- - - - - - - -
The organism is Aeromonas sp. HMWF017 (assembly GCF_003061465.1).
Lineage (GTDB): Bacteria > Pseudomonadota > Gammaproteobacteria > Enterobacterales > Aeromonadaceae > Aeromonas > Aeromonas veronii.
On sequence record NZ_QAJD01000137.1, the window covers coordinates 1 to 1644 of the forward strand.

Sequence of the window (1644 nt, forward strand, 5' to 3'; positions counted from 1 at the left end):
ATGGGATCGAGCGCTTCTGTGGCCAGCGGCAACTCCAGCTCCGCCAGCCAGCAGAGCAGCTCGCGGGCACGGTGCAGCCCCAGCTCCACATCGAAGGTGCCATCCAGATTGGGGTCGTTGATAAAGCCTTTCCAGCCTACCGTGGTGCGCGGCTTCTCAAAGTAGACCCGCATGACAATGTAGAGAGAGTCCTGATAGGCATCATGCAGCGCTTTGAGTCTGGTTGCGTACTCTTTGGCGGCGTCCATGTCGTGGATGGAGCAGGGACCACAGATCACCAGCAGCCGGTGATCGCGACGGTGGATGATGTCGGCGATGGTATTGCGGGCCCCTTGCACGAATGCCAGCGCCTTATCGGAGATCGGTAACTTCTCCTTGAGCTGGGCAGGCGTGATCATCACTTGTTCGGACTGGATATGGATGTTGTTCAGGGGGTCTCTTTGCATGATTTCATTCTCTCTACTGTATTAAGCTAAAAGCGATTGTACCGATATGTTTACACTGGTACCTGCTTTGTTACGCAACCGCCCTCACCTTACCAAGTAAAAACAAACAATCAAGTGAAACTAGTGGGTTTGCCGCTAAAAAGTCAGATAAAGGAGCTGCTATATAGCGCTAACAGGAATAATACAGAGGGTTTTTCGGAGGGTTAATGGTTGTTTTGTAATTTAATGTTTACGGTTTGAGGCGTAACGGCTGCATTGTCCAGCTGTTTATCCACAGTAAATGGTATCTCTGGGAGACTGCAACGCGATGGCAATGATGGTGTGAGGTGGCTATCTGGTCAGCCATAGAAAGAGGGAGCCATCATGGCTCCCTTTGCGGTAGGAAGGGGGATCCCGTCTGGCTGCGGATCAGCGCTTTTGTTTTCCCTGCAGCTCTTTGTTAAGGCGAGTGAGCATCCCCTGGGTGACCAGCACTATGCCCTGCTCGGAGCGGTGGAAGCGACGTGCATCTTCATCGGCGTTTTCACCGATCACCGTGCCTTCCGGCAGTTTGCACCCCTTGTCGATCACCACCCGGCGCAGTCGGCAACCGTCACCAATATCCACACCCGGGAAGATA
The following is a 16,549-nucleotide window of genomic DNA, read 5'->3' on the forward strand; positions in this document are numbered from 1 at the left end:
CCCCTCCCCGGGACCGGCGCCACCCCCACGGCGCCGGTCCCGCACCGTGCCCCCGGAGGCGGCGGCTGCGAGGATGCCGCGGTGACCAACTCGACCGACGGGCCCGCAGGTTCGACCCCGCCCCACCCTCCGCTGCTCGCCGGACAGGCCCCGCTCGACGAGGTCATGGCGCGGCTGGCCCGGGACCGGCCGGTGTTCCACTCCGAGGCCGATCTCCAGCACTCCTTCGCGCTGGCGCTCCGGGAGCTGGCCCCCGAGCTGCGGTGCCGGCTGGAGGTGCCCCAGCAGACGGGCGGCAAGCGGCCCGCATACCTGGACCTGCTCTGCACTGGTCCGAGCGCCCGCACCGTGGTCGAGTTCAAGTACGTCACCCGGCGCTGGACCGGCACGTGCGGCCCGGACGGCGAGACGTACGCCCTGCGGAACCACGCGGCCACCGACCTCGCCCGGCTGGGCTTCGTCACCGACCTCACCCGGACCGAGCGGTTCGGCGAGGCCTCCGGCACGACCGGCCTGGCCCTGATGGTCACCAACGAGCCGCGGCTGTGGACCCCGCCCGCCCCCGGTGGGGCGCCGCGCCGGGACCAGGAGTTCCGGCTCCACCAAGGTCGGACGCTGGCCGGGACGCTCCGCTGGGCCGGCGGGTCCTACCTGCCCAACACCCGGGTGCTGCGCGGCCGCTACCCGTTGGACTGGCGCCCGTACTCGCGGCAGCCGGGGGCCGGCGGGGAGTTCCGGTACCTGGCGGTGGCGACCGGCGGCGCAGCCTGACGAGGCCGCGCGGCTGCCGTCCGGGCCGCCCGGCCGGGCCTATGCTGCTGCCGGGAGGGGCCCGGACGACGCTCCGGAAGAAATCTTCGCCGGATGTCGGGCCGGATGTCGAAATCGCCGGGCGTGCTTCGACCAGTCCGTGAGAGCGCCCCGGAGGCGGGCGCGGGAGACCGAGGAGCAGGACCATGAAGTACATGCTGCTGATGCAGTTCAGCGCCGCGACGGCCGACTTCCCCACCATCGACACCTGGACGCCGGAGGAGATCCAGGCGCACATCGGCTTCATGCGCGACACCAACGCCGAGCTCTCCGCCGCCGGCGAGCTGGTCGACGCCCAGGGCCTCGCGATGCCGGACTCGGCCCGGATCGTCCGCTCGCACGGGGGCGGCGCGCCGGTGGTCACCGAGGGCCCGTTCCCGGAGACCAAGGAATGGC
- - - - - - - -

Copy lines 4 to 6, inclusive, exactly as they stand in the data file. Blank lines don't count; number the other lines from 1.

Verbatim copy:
Sequence of the window (1644 nt, forward strand, 5' to 3'; positions counted from 1 at the left end):
ATGGGATCGAGCGCTTCTGTGGCCAGCGGCAACTCCAGCTCCGCCAGCCAGCAGAGCAGCTCGCGGGCACGGTGCAGCCCCAGCTCCACATCGAAGGTGCCATCCAGATTGGGGTCGTTGATAAAGCCTTTCCAGCCTACCGTGGTGCGCGGCTTCTCAAAGTAGACCCGCATGACAATGTAGAGAGAGTCCTGATAGGCATCATGCAGCGCTTTGAGTCTGGTTGCGTACTCTTTGGCGGCGTCCATGTCGTGGATGGAGCAGGGACCACAGATCACCAGCAGCCGGTGATCGCGACGGTGGATGATGTCGGCGATGGTATTGCGGGCCCCTTGCACGAATGCCAGCGCCTTATCGGAGATCGGTAACTTCTCCTTGAGCTGGGCAGGCGTGATCATCACTTGTTCGGACTGGATATGGATGTTGTTCAGGGGGTCTCTTTGCATGATTTCATTCTCTCTACTGTATTAAGCTAAAAGCGATTGTACCGATATGTTTACACTGGTACCTGCTTTGTTACGCAACCGCCCTCACCTTACCAAGTAAAAACAAACAATCAAGTGAAACTAGTGGGTTTGCCGCTAAAAAGTCAGATAAAGGAGCTGCTATATAGCGCTAACAGGAATAATACAGAGGGTTTTTCGGAGGGTTAATGGTTGTTTTGTAATTTAATGTTTACGGTTTGAGGCGTAACGGCTGCATTGTCCAGCTGTTTATCCACAGTAAATGGTATCTCTGGGAGACTGCAACGCGATGGCAATGATGGTGTGAGGTGGCTATCTGGTCAGCCATAGAAAGAGGGAGCCATCATGGCTCCCTTTGCGGTAGGAAGGGGGATCCCGTCTGGCTGCGGATCAGCGCTTTTGTTTTCCCTGCAGCTCTTTGTTAAGGCGAGTGAGCATCCCCTGGGTGACCAGCACTATGCCCTGCTCGGAGCGGTGGAAGCGACGTGCATCTTCATCGGCGTTTTCACCGATCACCGTGCCTTCCGGCAGTTTGCACCCCTTGTCGATCACCACCCGGCGCAGTCGGCAACCGTCACCAATATCCACACCCGGGAAGATA
The following is a 16,549-nucleotide window of genomic DNA, read 5'->3' on the forward strand; positions in this document are numbered from 1 at the left end: